As someone who has decided to work from home, time management becomes problematic; it is very important to maintain discipline and remain productive. Without a boss or time clock to keep you in check, it is very easy to get side-tracked and distracted. This is especially true if working on the computer and having easy access to the internet.
I’ve done it myself many times. You think it will only take a few minutes to check your emails or your favorite news blog. Before you know it, a half hour or even a whole hour is gone forever. That is time that you will never get back and the work gets pushed ahead. Slowly the amount of work becomes a mountain ready to smother you at any moment.
How will you get past this? Can you ever not get distracted while trying to get your work done? If you’ve ever been in this situation before then you’re in luck. There are many productivity tools available to help but today I want to discuss one that I recently discovered.
It works like a charm and is easy to implement. I came across this method while studying one of the better internet marketing training programs that I currently participate in. It was first introduced to me in one of Adam Short’s webinars in his Niche Profit Classroom program.
It’s called the Pomodoro technique. How it relates to the Italian word for tomato originates from the developer of this technique, Francesco Cirillo. He used a tomato-shaped kitchen timer to keep track of time. But rest assured, you won’t be required to run out and buy the exact same timer. Any food-shaped kitchen timer will work. I’ll even show you a link to a site that will keep track of time for you on your computer.
Anyways, I digress. The technique works as follows: Each work session is timed for 25 minutes. After the 25 minutes of pure productivity is up, you get 5 minutes for a break. You can do anything you want during these 5 minutes. Then the cycle of 25 minutes begins again followed by another 5 minute break. The cycle is repeated three times to complete four cycles. After that you get a 30 minute break. Then it’s back to the four cycles again. Once this is done, you’ve just put in a full day’s worth of honest work.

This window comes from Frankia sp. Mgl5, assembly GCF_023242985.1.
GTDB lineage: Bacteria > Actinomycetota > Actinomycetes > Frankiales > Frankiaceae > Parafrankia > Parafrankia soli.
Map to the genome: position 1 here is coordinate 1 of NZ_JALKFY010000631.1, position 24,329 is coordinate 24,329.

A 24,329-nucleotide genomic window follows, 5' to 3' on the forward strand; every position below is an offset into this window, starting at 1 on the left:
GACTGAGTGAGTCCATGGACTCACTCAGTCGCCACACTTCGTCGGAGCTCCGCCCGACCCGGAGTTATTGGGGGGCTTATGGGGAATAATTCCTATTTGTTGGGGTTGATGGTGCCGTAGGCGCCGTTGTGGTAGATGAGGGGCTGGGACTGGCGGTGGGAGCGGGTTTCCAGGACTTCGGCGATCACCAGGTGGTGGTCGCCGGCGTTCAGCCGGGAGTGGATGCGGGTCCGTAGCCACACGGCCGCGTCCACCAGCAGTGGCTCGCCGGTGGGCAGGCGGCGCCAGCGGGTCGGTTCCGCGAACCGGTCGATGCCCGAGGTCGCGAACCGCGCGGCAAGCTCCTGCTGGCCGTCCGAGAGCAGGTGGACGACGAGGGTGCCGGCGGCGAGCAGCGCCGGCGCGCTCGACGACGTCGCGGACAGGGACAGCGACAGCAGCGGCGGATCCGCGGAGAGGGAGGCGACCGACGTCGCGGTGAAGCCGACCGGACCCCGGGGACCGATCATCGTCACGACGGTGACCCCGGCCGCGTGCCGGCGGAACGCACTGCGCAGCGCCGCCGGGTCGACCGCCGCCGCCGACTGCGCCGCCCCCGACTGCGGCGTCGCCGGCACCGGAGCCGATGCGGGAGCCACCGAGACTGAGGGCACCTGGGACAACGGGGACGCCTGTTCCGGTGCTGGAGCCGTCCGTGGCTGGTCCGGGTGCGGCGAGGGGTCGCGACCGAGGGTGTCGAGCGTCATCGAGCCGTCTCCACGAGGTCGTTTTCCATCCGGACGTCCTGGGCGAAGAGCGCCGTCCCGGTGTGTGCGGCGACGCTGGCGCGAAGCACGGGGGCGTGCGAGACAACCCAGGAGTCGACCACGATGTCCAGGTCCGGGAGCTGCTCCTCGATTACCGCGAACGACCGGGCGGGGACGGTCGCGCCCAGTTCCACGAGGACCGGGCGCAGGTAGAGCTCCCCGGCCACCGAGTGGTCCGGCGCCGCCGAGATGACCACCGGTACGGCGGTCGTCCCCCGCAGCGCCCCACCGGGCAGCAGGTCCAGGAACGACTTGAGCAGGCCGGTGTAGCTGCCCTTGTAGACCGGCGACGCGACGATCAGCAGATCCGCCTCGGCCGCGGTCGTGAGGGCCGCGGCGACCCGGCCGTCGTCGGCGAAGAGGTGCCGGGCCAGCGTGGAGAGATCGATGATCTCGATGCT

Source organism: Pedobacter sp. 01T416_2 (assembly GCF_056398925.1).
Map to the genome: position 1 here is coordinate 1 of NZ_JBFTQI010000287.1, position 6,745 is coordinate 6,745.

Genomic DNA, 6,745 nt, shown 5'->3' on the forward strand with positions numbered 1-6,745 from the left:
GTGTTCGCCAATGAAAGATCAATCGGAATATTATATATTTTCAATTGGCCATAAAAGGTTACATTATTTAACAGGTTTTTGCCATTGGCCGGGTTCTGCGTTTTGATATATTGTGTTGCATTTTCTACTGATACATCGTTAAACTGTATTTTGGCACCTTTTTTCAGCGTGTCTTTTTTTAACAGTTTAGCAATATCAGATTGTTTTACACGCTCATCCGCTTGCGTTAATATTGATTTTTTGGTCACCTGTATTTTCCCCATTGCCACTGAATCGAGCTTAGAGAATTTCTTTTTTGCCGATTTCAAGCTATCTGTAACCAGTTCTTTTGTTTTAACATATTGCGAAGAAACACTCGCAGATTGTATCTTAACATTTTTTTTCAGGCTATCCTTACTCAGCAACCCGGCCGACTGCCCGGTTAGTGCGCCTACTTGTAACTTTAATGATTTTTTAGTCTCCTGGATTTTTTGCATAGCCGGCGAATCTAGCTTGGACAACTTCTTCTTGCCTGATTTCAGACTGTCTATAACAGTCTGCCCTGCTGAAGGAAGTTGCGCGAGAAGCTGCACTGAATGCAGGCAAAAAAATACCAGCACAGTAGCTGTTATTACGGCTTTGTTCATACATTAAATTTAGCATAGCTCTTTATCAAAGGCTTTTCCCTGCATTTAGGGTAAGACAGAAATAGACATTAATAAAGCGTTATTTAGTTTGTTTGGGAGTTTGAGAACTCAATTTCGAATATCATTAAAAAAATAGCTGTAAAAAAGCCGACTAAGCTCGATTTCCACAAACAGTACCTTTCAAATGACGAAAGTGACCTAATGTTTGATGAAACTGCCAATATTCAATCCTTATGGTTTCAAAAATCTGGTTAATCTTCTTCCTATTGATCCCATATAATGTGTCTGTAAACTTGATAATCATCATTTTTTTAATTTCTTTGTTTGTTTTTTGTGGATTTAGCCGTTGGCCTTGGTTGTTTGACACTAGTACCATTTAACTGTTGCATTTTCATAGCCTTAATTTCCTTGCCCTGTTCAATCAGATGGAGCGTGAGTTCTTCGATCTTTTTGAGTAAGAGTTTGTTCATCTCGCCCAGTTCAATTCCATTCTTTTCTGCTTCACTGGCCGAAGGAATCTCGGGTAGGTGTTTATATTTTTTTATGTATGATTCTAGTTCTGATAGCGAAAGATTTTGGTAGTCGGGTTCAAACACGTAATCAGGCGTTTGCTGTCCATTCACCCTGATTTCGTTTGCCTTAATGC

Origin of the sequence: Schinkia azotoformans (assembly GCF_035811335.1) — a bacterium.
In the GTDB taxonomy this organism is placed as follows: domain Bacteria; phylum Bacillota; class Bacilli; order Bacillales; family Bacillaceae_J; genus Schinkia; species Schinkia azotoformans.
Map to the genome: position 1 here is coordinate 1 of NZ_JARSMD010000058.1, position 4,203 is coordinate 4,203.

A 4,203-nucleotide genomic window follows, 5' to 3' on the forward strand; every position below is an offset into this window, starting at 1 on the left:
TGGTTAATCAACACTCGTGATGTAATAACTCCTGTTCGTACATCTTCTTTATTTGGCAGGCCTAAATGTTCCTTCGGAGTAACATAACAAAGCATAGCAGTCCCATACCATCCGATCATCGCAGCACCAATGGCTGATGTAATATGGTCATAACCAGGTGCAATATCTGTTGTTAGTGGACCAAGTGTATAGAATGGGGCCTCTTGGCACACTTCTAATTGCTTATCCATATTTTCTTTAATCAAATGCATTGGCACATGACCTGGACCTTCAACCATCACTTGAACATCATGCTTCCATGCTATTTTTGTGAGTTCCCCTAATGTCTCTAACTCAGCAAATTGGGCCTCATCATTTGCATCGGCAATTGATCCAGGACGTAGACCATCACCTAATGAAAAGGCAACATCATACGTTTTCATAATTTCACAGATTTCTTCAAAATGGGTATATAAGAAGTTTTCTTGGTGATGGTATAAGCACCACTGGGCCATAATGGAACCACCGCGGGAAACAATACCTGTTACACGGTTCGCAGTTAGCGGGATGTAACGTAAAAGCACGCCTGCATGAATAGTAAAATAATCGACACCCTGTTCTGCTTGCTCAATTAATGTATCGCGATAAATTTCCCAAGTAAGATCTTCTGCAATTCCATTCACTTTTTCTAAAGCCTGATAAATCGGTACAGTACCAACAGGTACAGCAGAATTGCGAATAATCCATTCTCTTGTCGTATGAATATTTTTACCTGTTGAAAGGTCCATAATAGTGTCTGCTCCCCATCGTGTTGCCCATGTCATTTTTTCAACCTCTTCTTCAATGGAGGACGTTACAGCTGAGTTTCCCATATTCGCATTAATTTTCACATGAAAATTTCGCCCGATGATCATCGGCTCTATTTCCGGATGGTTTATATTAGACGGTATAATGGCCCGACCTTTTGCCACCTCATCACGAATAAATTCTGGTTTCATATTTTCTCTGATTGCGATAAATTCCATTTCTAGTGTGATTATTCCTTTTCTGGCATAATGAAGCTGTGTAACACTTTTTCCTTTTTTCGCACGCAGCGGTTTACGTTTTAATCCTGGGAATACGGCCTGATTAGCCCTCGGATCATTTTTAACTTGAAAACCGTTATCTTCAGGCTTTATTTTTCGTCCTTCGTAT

Once I started using this technique, I found that I actually got a lot more work accomplished. It has something to do with goal-setting and chunking down the tasks to manageable bite-size morsels. The Pomodoro technique pdf I found here describes how you can deal with interruptions while working the system.
In addition to that, I keep track of my progress using an Excel spreadsheet. That way, I can look back and see what I actually accomplished during the day. I also found the spreadsheet helpful in determining how long it actually took me to perform certain tasks. It serves as a great daily work diary that I can refer to when outsourcing the work. Don’t kid yourself…if you want to grow your business, you will eventually need to outsource the more mundane and repetitive tasks. But that is a discussion for another blog.
I promised to show you a timer that I use on my computer. You can find it here. What I do is set up two timer pages…one is set to 25 minutes and the other is set to 5 minutes. You don’t need to use these timers but pick something that you can work with.
If you aren’t convinced something like this will work, just give it a try. You really have nothing to lose and everything to gain.
If you do find yourself using this technique, I would love to read your comments on how it worked or didn’t work for you. Just write your comments below.